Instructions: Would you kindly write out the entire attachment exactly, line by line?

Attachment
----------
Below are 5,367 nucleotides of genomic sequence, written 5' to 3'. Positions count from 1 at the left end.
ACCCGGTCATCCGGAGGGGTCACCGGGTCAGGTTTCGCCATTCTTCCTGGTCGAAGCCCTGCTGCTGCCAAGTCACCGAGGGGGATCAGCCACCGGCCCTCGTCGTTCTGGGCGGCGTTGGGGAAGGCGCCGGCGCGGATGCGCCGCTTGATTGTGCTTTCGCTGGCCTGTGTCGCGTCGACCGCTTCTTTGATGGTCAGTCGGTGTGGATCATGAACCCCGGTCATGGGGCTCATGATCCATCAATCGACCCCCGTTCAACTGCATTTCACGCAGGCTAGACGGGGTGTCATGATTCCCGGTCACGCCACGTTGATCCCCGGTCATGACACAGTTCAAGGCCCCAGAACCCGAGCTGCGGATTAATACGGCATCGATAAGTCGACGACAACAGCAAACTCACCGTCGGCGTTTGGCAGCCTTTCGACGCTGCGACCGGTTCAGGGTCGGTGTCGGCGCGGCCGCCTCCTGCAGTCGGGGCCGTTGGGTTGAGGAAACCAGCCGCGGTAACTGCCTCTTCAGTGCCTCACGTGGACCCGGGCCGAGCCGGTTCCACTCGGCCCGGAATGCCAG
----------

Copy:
Below are 5,367 nucleotides of genomic sequence, written 5' to 3'. Positions count from 1 at the left end.
ACCCGGTCATCCGGAGGGGTCACCGGGTCAGGTTTCGCCATTCTTCCTGGTCGAAGCCCTGCTGCTGCCAAGTCACCGAGGGGGATCAGCCACCGGCCCTCGTCGTTCTGGGCGGCGTTGGGGAAGGCGCCGGCGCGGATGCGCCGCTTGATTGTGCTTTCGCTGGCCTGTGTCGCGTCGACCGCTTCTTTGATGGTCAGTCGGTGTGGATCATGAACCCCGGTCATGGGGCTCATGATCCATCAATCGACCCCCGTTCAACTGCATTTCACGCAGGCTAGACGGGGTGTCATGATTCCCGGTCACGCCACGTTGATCCCCGGTCATGACACAGTTCAAGGCCCCAGAACCCGAGCTGCGGATTAATACGGCATCGATAAGTCGACGACAACAGCAAACTCACCGTCGGCGTTTGGCAGCCTTTCGACGCTGCGACCGGTTCAGGGTCGGTGTCGGCGCGGCCGCCTCCTGCAGTCGGGGCCGTTGGGTTGAGGAAACCAGCCGCGGTAACTGCCTCTTCAGTGCCTCACGTGGACCCGGGCCGAGCCGGTTCCACTCGGCCCGGAATGCCAG